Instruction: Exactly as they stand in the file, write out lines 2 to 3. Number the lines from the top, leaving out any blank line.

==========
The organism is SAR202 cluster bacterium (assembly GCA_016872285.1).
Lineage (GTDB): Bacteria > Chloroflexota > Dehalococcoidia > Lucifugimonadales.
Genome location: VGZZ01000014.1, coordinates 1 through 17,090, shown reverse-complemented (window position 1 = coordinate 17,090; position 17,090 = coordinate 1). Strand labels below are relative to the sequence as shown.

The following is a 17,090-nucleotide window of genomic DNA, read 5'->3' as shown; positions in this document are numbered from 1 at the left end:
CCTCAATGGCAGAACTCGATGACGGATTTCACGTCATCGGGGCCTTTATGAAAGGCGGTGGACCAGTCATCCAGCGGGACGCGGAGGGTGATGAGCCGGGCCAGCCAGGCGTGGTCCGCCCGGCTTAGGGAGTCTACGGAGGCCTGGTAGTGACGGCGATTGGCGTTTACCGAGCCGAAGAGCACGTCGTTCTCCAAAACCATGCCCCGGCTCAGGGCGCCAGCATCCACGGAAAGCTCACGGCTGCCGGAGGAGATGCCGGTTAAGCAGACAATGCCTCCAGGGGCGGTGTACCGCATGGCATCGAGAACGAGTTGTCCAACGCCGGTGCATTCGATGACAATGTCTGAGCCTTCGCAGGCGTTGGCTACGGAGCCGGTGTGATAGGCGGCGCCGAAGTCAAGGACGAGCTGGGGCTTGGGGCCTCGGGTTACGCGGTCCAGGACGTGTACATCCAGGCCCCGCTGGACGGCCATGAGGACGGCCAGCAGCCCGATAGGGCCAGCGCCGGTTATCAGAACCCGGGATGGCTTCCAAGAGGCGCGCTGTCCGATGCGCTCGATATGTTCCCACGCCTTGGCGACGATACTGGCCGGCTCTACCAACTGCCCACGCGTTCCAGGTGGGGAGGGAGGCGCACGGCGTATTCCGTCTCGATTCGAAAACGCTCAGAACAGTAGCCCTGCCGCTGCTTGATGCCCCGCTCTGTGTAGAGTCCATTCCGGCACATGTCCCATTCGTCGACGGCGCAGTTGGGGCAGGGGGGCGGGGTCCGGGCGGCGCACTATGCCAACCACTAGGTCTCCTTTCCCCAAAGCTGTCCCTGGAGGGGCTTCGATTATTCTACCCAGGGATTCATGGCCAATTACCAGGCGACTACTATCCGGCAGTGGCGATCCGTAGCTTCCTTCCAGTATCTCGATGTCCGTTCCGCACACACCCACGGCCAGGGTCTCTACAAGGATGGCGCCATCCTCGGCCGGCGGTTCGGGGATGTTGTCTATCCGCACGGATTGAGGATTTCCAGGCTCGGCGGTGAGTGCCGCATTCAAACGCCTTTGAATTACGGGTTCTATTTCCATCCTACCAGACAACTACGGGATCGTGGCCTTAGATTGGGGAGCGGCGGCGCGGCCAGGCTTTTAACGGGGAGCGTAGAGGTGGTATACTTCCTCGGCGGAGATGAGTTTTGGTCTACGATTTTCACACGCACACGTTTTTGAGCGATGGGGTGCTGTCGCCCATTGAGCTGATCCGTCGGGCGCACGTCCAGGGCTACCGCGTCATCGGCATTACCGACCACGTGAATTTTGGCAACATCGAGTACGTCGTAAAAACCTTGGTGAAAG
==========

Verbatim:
Lineage (GTDB): Bacteria > Chloroflexota > Dehalococcoidia > Lucifugimonadales.
Genome location: VGZZ01000014.1, coordinates 1 through 17,090, shown reverse-complemented (window position 1 = coordinate 17,090; position 17,090 = coordinate 1). Strand labels below are relative to the sequence as shown.